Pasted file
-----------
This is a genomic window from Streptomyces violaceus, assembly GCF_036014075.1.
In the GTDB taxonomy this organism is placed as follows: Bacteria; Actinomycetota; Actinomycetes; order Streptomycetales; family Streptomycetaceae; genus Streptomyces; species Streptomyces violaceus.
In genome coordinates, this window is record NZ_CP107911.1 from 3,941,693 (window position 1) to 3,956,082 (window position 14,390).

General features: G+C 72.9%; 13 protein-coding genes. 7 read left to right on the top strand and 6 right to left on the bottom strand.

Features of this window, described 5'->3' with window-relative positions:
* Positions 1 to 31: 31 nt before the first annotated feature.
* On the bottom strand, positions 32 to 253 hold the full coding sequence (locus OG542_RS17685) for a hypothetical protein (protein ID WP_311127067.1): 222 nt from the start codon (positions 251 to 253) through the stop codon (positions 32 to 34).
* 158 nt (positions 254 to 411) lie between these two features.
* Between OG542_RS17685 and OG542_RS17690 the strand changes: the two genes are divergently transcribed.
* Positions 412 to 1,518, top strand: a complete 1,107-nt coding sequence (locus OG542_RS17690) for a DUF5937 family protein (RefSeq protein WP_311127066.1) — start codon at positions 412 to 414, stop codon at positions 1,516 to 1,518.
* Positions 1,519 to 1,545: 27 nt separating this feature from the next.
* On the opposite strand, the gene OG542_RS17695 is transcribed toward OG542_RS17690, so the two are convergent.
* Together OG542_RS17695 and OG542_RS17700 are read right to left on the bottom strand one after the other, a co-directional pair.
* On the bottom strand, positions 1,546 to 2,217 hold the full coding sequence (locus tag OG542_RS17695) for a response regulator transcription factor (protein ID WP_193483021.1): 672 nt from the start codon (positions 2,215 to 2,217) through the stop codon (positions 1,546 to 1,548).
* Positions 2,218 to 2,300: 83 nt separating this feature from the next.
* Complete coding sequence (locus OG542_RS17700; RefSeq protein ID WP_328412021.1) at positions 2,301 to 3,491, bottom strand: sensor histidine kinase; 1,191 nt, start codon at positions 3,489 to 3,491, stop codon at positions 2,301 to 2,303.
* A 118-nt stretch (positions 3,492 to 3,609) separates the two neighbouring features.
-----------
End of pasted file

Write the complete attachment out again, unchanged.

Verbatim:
This is a genomic window from Streptomyces violaceus, assembly GCF_036014075.1.
In the GTDB taxonomy this organism is placed as follows: Bacteria; Actinomycetota; Actinomycetes; order Streptomycetales; family Streptomycetaceae; genus Streptomyces; species Streptomyces violaceus.
In genome coordinates, this window is record NZ_CP107911.1 from 3,941,693 (window position 1) to 3,956,082 (window position 14,390).

General features: G+C 72.9%; 13 protein-coding genes. 7 read left to right on the top strand and 6 right to left on the bottom strand.

Features of this window, described 5'->3' with window-relative positions:
* Positions 1 to 31: 31 nt before the first annotated feature.
* On the bottom strand, positions 32 to 253 hold the full coding sequence (locus OG542_RS17685) for a hypothetical protein (protein ID WP_311127067.1): 222 nt from the start codon (positions 251 to 253) through the stop codon (positions 32 to 34).
* 158 nt (positions 254 to 411) lie between these two features.
* Between OG542_RS17685 and OG542_RS17690 the strand changes: the two genes are divergently transcribed.
* Positions 412 to 1,518, top strand: a complete 1,107-nt coding sequence (locus OG542_RS17690) for a DUF5937 family protein (RefSeq protein WP_311127066.1) — start codon at positions 412 to 414, stop codon at positions 1,516 to 1,518.
* Positions 1,519 to 1,545: 27 nt separating this feature from the next.
* On the opposite strand, the gene OG542_RS17695 is transcribed toward OG542_RS17690, so the two are convergent.
* Together OG542_RS17695 and OG542_RS17700 are read right to left on the bottom strand one after the other, a co-directional pair.
* On the bottom strand, positions 1,546 to 2,217 hold the full coding sequence (locus tag OG542_RS17695) for a response regulator transcription factor (protein ID WP_193483021.1): 672 nt from the start codon (positions 2,215 to 2,217) through the stop codon (positions 1,546 to 1,548).
* Positions 2,218 to 2,300: 83 nt separating this feature from the next.
* Complete coding sequence (locus OG542_RS17700; RefSeq protein ID WP_328412021.1) at positions 2,301 to 3,491, bottom strand: sensor histidine kinase; 1,191 nt, start codon at positions 3,489 to 3,491, stop codon at positions 2,301 to 2,303.
* A 118-nt stretch (positions 3,492 to 3,609) separates the two neighbouring features.